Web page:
So thank you, really thank you, to the handful of you readers who are paying subscribers. You’re the only reason we get to do this.
And if any of the rest of you are genuinely worried about my burning out, there’s a really simple way to help me relax…
Anyway, here’s the news.
Pope Francis is in Mongolia today, beginning the first-ever papal trip to the country.
It is a long way for Francis to travel. Waiting for him there is the relatively tiny community of fewer than 1,500 Catholics, spread across a country the size of Alaska. It’s quite the change of pace from the millions-strong crowds at World Youth Day last month.
Mongolia is certainly ripe for evangelization, in that sense. And given that Francis chose to name the country’s bishop as the youngest cardinal for some decades and has now come for a visit, it’s clear there is something about the place that has seized his imagination.
So how did Catholicism arrive in the country once regarded by Westerners as unfathomably exotic and remote? How has the Church fared? And why do some observers describe its recent growth as extraordinary?
Sexual assault charges against Theodore McCarrick were dropped in Massachusetts Wednesday, after a judge ruled that McCarrick is not mentally competent to stand trial.
The former cardinal, 93, was charged in 2021 with molesting a 16-year-old boy in 1974 at a Massachusetts wedding reception.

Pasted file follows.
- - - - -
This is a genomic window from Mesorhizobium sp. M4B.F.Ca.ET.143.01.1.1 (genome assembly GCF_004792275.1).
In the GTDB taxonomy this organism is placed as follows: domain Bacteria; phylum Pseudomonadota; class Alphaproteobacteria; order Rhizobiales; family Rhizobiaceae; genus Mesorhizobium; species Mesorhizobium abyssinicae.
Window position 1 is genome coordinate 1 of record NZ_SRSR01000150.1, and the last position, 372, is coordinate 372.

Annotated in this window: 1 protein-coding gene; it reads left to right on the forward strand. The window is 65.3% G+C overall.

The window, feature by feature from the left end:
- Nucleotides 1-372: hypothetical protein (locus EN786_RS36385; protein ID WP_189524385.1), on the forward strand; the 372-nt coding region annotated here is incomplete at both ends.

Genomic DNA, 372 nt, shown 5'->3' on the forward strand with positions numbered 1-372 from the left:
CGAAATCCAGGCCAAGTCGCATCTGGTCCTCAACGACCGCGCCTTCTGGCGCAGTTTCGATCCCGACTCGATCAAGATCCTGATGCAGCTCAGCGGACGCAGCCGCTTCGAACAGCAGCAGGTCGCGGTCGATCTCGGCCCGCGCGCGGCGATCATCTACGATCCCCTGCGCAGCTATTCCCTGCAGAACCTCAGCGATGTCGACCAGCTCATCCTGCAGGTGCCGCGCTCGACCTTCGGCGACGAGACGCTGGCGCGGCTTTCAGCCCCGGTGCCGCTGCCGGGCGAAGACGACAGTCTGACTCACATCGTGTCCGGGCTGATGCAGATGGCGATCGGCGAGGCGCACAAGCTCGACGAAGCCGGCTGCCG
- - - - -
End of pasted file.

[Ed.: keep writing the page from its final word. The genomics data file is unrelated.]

But in June, an expert hired by the state of Massachusetts recommended that McCarrick should be judged incompetent to stand trial on the decades-old sexual assault charges.
For a lot of people, not least his victims, it can look and feel a lot like McCarrick is escaping his final reckoning through infirmity and senility, and I’d just note two things about that.
First, he’s not escaping anything — at least not for very long. His advanced years and declining health are bringing Theodore McCarrick closer to, not farther from a full account of his life and crimes. The Four Last Things which we all must face — death, judgment, heaven and hell — are real. And McCarrick will get his day before the ultimate tribunal, as will we all.
But inability to bring him to book in an earthly courtroom should leave us all rightly angry. And it should serve as a reminder to all of us how it came to this.
McCarrick’s crimes only came to light in his twilight years because so many of his peers, and those within his orbit of patronage and influence, were persuaded to look the other way when he was in his prime.
Making sure that never happens again is one of the bedrock reasons we started The Pillar, and that work is still before us.
Cardinal Anders Arborelius is a history-maker: A convert to the Catholic faith and a Carmelite, he is the first Swede since the Reformation to become a bishop and as of 2017 the first Swede ever to become a member of the College of Cardinals.